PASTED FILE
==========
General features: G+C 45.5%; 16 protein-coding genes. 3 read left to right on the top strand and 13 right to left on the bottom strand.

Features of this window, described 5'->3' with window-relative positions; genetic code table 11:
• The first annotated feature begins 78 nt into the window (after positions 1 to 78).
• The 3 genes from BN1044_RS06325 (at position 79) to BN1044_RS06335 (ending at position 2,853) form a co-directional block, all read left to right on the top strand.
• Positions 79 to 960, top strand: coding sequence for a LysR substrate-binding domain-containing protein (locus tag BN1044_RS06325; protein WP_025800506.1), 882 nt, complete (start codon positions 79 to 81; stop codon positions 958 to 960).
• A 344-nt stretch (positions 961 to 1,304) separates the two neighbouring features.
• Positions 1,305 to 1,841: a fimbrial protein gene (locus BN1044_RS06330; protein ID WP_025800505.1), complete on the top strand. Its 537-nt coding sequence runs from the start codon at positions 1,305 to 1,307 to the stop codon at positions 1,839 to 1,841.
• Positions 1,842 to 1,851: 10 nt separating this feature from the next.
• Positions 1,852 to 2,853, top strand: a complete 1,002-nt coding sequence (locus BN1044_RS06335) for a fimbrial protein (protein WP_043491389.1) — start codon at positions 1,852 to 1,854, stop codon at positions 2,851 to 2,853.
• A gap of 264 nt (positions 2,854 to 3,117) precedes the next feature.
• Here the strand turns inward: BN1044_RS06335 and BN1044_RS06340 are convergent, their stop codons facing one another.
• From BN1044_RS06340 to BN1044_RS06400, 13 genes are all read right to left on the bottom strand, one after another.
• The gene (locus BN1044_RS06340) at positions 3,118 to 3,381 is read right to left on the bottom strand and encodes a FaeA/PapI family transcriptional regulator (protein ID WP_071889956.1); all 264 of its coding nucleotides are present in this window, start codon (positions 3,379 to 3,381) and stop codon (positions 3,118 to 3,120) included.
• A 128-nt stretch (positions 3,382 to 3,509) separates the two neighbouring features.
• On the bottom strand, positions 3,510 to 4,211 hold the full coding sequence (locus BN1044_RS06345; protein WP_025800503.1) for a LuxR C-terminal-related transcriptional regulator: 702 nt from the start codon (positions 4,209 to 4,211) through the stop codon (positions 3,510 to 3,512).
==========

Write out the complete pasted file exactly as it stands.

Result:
General features: G+C 45.5%; 16 protein-coding genes. 3 read left to right on the top strand and 13 right to left on the bottom strand.

Features of this window, described 5'->3' with window-relative positions; genetic code table 11:
• The first annotated feature begins 78 nt into the window (after positions 1 to 78).
• The 3 genes from BN1044_RS06325 (at position 79) to BN1044_RS06335 (ending at position 2,853) form a co-directional block, all read left to right on the top strand.
• Positions 79 to 960, top strand: coding sequence for a LysR substrate-binding domain-containing protein (locus tag BN1044_RS06325; protein WP_025800506.1), 882 nt, complete (start codon positions 79 to 81; stop codon positions 958 to 960).
• A 344-nt stretch (positions 961 to 1,304) separates the two neighbouring features.
• Positions 1,305 to 1,841: a fimbrial protein gene (locus BN1044_RS06330; protein ID WP_025800505.1), complete on the top strand. Its 537-nt coding sequence runs from the start codon at positions 1,305 to 1,307 to the stop codon at positions 1,839 to 1,841.
• Positions 1,842 to 1,851: 10 nt separating this feature from the next.
• Positions 1,852 to 2,853, top strand: a complete 1,002-nt coding sequence (locus BN1044_RS06335) for a fimbrial protein (protein WP_043491389.1) — start codon at positions 1,852 to 1,854, stop codon at positions 2,851 to 2,853.
• A gap of 264 nt (positions 2,854 to 3,117) precedes the next feature.
• Here the strand turns inward: BN1044_RS06335 and BN1044_RS06340 are convergent, their stop codons facing one another.
• From BN1044_RS06340 to BN1044_RS06400, 13 genes are all read right to left on the bottom strand, one after another.
• The gene (locus BN1044_RS06340) at positions 3,118 to 3,381 is read right to left on the bottom strand and encodes a FaeA/PapI family transcriptional regulator (protein ID WP_071889956.1); all 264 of its coding nucleotides are present in this window, start codon (positions 3,379 to 3,381) and stop codon (positions 3,118 to 3,120) included.
• A 128-nt stretch (positions 3,382 to 3,509) separates the two neighbouring features.
• On the bottom strand, positions 3,510 to 4,211 hold the full coding sequence (locus BN1044_RS06345; protein WP_025800503.1) for a LuxR C-terminal-related transcriptional regulator: 702 nt from the start codon (positions 4,209 to 4,211) through the stop codon (positions 3,510 to 3,512).